In your head you just followed the title of this post with, “and torsionally stiff,” I’m betting. You may have rolled your eyes as you did it. If there is one more cliched phrase used in bike reviews, I can’t think of it. It also probably stopped meaning anything around the time the economy tanked in 2008.
Back when most of what I reviewed was either steel or aluminum, frame flex was an issue. With the steel bikes, they were noticeably more comfortable than the aluminum ones, but they were also much more likely to twist under out-of-the-saddle efforts. As a result, whenever I reviewed a bike, I was looking for something that was comfortable as it rolled on 23mm tires pumped up to 120 psi, but also stiff enough that I couldn’t make the front derailleur rub the chain under heavy torque. It was the rare bike that both didn’t rub and didn’t rattle the silver from my teeth.
By the late 2000s, carbon fiber bikes were advanced enough in their layup that they did flex more vertically than most steel bikes (i.e. were adequately compliant) but were still stiff enough they didn’t twist much under big efforts. A lot of engineering got carbon frame builders to this point.
But the tire manufacturers were about to make all that engineering beside the point with a veritable revolution in casings and rubber compounds. In the preceding decades, a 32mm tire was slow as hell compared to a 23mm tire, but better testing, in particular the testing performed by the Finnish company Wheel Energy, led to sea changes in casings, compounds and to a lesser degree, treads. Suddenly, bigger tires were rolling faster than their skinnier forebears, and new data showed that many of them were most efficient at pressures far lower than the average rider might suspect.
That’s because we were told that rolling resistance always went down with higher pressure. Wheel Energy was one of the first labs to show that there comes a point when traction is compromised enough that rolling resistance starts rising again. In short, we learned that running a 40mm tire at 80 psi is a bad idea.
On a parallel line, composite frame builders were working that vertically compliant and torsionally stiff mantra into the ground, but what made a detectable difference in my comfort on their bikes was inflating my 23mm tires to 105psi, rather than 120psi. There was an intermediate step at exactly 116 psi (8 bar) before going to 105, and I only chose that pressure because it was easier to line up the needle with the 105 mark than it was the mark for 101 (7 bar) on my floor pump.
I could tell I was a little more comfortable at 105, but that change was less about comfort than it was traction. In charts that tire companies sent in press materials it became apparent to me that the increase in rolling resistance by dropping from 120 psi to 105 was well worth the sacrifice thanks to the increase in traction.
Further complicating this picture is the fact that as tires increase in width, their circumference increases as well and as that increases, rolling resistance decreases, so some of the losses that come with the wider tire patch and lower pressure are offset. Just what pressure is most appropriate to a tire does change with a rider’s weight; the heavier the rider, the higher the pressure required, and vice versa.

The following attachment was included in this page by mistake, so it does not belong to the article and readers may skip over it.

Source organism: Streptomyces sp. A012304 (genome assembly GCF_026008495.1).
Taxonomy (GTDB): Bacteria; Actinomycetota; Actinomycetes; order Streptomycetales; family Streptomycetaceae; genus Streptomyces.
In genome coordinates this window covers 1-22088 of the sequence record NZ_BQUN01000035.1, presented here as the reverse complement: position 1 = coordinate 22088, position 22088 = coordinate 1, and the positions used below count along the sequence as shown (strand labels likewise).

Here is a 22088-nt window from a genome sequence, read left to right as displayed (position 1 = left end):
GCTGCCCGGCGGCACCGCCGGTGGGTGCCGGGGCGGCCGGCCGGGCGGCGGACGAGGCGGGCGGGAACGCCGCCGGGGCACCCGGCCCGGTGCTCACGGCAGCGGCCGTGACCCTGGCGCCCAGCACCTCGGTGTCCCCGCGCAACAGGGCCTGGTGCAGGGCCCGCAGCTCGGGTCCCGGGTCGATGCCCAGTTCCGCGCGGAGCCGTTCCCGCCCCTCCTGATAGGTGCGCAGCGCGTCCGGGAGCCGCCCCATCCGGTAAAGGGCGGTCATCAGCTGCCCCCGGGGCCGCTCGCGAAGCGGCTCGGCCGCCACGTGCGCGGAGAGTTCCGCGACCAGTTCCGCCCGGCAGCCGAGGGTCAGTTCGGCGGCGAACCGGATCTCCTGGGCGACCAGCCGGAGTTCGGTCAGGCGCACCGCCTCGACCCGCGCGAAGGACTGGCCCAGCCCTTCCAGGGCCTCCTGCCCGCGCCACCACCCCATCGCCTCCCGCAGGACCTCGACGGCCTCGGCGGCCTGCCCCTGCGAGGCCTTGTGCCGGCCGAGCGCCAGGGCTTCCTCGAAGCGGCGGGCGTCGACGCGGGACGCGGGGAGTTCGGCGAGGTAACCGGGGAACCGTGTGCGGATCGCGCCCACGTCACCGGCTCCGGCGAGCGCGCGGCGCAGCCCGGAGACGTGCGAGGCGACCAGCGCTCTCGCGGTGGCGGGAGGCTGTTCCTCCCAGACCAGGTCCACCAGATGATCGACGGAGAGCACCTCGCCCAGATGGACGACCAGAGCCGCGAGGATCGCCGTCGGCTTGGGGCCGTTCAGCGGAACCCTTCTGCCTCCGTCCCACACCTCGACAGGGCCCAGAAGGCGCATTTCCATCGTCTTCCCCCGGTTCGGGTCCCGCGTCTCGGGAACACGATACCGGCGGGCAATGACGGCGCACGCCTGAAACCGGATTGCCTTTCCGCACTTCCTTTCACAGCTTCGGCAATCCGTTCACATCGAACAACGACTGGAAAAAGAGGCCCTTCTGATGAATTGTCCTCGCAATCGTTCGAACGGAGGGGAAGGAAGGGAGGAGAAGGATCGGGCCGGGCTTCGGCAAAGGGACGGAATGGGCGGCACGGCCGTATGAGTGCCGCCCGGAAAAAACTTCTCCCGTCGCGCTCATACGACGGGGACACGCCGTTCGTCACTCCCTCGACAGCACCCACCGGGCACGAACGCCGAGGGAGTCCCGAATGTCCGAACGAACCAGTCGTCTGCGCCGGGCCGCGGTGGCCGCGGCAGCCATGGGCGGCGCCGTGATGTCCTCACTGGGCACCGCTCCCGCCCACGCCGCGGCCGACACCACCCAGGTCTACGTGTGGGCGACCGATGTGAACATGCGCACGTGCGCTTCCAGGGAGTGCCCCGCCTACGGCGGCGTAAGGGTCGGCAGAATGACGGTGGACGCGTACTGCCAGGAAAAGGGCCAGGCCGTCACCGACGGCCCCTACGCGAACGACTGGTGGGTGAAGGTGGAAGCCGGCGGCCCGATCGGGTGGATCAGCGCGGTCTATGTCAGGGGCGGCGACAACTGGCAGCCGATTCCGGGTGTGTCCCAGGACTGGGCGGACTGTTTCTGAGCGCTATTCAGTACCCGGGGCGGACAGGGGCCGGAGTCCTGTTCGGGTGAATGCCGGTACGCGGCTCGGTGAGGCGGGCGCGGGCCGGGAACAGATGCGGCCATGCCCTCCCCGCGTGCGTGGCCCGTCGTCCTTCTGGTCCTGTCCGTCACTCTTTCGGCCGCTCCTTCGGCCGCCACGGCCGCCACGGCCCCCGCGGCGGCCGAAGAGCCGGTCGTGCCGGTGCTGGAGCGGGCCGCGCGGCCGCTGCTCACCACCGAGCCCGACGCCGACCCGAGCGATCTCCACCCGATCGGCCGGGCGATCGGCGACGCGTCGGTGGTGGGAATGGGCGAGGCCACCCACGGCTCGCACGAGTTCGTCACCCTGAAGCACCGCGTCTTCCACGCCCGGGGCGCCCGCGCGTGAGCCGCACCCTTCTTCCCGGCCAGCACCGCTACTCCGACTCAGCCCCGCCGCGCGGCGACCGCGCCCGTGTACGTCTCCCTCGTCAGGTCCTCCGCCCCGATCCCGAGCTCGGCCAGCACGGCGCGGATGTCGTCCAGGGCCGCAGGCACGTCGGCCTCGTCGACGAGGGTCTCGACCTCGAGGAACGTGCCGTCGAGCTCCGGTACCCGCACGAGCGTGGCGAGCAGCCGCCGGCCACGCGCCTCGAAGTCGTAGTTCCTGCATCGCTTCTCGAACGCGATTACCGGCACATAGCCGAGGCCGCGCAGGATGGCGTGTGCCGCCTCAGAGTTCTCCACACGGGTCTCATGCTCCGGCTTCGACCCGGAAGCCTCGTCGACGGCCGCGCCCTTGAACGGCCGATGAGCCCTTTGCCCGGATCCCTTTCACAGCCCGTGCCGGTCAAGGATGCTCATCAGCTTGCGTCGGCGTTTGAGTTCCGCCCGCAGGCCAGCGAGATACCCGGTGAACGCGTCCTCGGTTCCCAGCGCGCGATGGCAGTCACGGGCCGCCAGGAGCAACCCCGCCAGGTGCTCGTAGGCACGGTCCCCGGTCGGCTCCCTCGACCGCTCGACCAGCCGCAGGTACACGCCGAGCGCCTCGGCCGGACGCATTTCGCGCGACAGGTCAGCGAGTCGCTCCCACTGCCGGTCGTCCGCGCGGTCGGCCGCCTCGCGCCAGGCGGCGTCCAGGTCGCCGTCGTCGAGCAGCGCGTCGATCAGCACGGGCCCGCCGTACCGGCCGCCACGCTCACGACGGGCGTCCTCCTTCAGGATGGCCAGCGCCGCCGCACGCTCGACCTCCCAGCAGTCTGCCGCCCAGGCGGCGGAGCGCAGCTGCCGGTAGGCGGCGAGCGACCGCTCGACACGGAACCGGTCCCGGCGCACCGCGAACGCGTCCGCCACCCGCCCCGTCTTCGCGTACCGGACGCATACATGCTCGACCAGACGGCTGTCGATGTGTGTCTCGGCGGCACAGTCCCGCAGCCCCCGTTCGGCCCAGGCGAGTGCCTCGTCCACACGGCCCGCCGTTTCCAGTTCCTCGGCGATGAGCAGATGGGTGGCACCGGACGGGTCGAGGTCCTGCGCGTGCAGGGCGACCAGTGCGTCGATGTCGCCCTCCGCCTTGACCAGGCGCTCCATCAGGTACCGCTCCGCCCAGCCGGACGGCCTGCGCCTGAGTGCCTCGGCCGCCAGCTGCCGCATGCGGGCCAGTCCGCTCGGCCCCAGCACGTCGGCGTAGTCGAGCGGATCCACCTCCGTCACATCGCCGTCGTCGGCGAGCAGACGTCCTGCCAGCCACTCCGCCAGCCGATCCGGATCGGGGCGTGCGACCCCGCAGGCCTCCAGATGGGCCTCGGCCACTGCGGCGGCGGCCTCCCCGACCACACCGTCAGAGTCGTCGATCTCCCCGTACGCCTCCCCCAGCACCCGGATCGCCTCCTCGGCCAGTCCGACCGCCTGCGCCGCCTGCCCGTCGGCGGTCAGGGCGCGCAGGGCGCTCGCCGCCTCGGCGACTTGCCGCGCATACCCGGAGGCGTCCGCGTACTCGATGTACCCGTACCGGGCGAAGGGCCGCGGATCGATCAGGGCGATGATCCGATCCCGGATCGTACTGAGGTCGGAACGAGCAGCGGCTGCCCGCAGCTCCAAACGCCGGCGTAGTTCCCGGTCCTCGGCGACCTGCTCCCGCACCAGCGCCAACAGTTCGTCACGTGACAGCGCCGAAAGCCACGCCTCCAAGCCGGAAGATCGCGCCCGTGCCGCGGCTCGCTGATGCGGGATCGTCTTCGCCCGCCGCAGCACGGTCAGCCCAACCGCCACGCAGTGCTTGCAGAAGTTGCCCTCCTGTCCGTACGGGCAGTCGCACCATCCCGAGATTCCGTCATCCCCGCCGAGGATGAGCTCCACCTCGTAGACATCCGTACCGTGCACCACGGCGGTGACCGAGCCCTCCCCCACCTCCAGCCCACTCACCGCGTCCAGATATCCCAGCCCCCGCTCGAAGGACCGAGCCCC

Based on what I’m encountering with riders I know and what I’m seeing in many (though not all) bike shops I visit, most riders are over-inflating their gravel tires. In my conversations with the most knowledgeable people I know in the industry what I’ve been told is this: For every millimeter a tire goes up in width, lower the tire pressure by 5 psi.
In my case, if I start with a pressure of 100 psi, it works very well until about 45 psi at which point I think the guideline needs to cut in half—consider that a 5 psi change at 50 psi has twice the effect that 5 psi does at 100 psi. I’m running 35mm tires around 37-40 psi, 38mm tires at 30-35 psi and 40mm tires at 27-32 psi, depending on the tire. I’ve gone as low as 25 psi with a 40mm tire.
Ultimately, there are two ways to judge your lower limit: tire squirm and bottoming out the rim. Tire squirm is more a comfort factor than anything. Most of us experience a coronary event if we feel a sidewall wrinkle as we corner. Bottoming out the rim is unpleasant, but low pressures cope better with the sharp bits that cause flats typically, because the tread and casing have more leeway to flex, without catastrophic failure.
So where does talk of frame stiffness and tire pressure intersect?
In the marketing of current gravel bikes, that’s where. Manufacturers are still talking about frame compliance and noting the things they do to increase a rider’s comfort in the frame, which approaches pointless. Why? Because in many instances far more comfort can be dialed into a gravel bike by dropping tire pressure by 5 psi. And I don’t think many people would think that a viable option without making the case that there’s a fair chance many riders are already over-inflating their tires.
Nothing against ad copy, but they are marketing based on the wrong need. You don’t need a frame with more flex; you need one with more clearance, if anything. And if you’re not planning to drop some cash on a new bike, then let some air out … so you can keep the silver in your teeth.